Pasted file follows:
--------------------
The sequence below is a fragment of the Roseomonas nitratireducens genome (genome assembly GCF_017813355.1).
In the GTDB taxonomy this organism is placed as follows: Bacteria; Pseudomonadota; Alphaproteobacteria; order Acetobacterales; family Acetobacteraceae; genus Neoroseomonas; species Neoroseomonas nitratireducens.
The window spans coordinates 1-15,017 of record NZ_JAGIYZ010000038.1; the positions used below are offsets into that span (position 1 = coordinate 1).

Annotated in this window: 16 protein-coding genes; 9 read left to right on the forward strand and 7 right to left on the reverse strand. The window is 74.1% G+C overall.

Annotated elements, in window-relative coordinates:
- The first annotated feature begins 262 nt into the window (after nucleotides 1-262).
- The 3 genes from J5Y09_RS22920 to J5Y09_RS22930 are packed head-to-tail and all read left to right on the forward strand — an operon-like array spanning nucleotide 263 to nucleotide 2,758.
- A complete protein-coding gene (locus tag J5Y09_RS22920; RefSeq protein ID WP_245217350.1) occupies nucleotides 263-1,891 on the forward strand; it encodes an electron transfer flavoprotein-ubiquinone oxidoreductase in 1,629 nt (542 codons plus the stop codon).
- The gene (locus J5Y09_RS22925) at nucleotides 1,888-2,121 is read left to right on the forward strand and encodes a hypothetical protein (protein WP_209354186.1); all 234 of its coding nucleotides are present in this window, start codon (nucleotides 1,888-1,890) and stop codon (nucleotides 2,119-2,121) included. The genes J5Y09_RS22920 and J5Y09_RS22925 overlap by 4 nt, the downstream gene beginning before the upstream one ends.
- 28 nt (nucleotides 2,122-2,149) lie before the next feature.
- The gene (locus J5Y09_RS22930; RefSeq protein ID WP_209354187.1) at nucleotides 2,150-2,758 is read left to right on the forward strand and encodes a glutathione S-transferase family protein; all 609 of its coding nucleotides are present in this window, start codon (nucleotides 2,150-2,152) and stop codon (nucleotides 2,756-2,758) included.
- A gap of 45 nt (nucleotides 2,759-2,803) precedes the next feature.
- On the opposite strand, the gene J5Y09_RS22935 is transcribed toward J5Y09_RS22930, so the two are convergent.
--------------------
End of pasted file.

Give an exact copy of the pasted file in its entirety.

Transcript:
The sequence below is a fragment of the Roseomonas nitratireducens genome (genome assembly GCF_017813355.1).
In the GTDB taxonomy this organism is placed as follows: Bacteria; Pseudomonadota; Alphaproteobacteria; order Acetobacterales; family Acetobacteraceae; genus Neoroseomonas; species Neoroseomonas nitratireducens.
The window spans coordinates 1-15,017 of record NZ_JAGIYZ010000038.1; the positions used below are offsets into that span (position 1 = coordinate 1).

Annotated in this window: 16 protein-coding genes; 9 read left to right on the forward strand and 7 right to left on the reverse strand. The window is 74.1% G+C overall.

Annotated elements, in window-relative coordinates:
- The first annotated feature begins 262 nt into the window (after nucleotides 1-262).
- The 3 genes from J5Y09_RS22920 to J5Y09_RS22930 are packed head-to-tail and all read left to right on the forward strand — an operon-like array spanning nucleotide 263 to nucleotide 2,758.
- A complete protein-coding gene (locus tag J5Y09_RS22920; RefSeq protein ID WP_245217350.1) occupies nucleotides 263-1,891 on the forward strand; it encodes an electron transfer flavoprotein-ubiquinone oxidoreductase in 1,629 nt (542 codons plus the stop codon).
- The gene (locus J5Y09_RS22925) at nucleotides 1,888-2,121 is read left to right on the forward strand and encodes a hypothetical protein (protein WP_209354186.1); all 234 of its coding nucleotides are present in this window, start codon (nucleotides 1,888-1,890) and stop codon (nucleotides 2,119-2,121) included. The genes J5Y09_RS22920 and J5Y09_RS22925 overlap by 4 nt, the downstream gene beginning before the upstream one ends.
- 28 nt (nucleotides 2,122-2,149) lie before the next feature.
- The gene (locus J5Y09_RS22930; RefSeq protein ID WP_209354187.1) at nucleotides 2,150-2,758 is read left to right on the forward strand and encodes a glutathione S-transferase family protein; all 609 of its coding nucleotides are present in this window, start codon (nucleotides 2,150-2,152) and stop codon (nucleotides 2,756-2,758) included.
- A gap of 45 nt (nucleotides 2,759-2,803) precedes the next feature.
- On the opposite strand, the gene J5Y09_RS22935 is transcribed toward J5Y09_RS22930, so the two are convergent.